TEL AVIV: Israel on Sunday (Monday in Manila) launched antibody testing for children aged as young as three, seeking information on the number of unvaccinated youths who have developed protection against coronavirus ahead of the new school year.
Despite surging daily infections caused by the highly transmissible Delta variant, Israel’s government insists it wants to avoid the hardships and developmental setbacks caused by school closures.
Israel has begun vaccinating children aged 12 and above. The national serological survey is focused on pupils between the ages of three and 12 who are not yet eligible for the jab, nearly 1.5 million children.
Israeli children undergo Covid-19 antibody testing in the coastal city of Netanya on August 22, 2021, before the start of the new school year. Israel launched antibody testing for children aged as young as three, seeking information on the number of unvaccinated youths who have developed protection against coronavirus ahead of the new school year, in order to avoid the hardships and developmental setbacks caused by school closures. AFP PHOTO
It is aimed at discovering how many children developed strong antibody protection against coronavirus after having an unrecorded or latent case, according to the education ministry.
Those children with sufficient antibodies will not be forced to quarantine when exposed to a Covid patient, a move aimed at limiting school-year disruptions.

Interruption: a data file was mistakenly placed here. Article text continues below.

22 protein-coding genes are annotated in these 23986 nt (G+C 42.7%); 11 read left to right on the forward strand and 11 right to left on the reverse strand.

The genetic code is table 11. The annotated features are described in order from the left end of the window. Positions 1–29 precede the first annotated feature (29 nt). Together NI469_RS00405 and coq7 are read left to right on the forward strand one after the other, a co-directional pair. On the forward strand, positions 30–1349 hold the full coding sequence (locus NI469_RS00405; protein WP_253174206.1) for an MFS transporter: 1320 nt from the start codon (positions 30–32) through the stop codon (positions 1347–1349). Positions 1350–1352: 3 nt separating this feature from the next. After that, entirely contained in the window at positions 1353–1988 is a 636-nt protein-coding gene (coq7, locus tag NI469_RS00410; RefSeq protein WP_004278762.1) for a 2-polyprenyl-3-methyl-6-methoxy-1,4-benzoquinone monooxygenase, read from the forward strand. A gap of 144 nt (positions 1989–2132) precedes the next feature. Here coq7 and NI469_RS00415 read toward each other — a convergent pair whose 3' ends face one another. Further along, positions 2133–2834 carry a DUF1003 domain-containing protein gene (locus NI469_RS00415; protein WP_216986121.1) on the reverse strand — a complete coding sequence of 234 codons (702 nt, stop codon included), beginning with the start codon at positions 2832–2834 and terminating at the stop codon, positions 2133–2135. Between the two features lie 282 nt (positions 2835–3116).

In a statement Sunday from the Jerusalem municipality announcing Israel’s “largest serological operation,” Mayor Moshe Leon urged parents to bring their children for the free 15-minute test done by finger pin-prick.
Education ministry director general Yigal Slovik said in a statement last month that last year’s school closures caused “emotional and social damage” to students. “The lockdowns and remote learning caused a 44 percent increase in referrals for suicidal risk diagnosis,” among other impacts, he said.
Israel was one of the first countries to launch a vaccination drive in mid-December via an agreement with Pfizer to obtain millions of paid vaccine doses in exchange for sharing data on their effectiveness.
The inoculation campaign was hailed as a success story that helped drastically reduce infections, but Israel is again registering thousands of daily cases.
As it launches the serological survey, Israel is also pushing forward with vaccinations, offering a third, or booster, shot to everyone over 40 while urging the unvaccinated to get the jab.
More than 5.4 million of Israel’s roughly 9.3 million people have received two doses of the vaccine, while 1.2 million have had a third jab.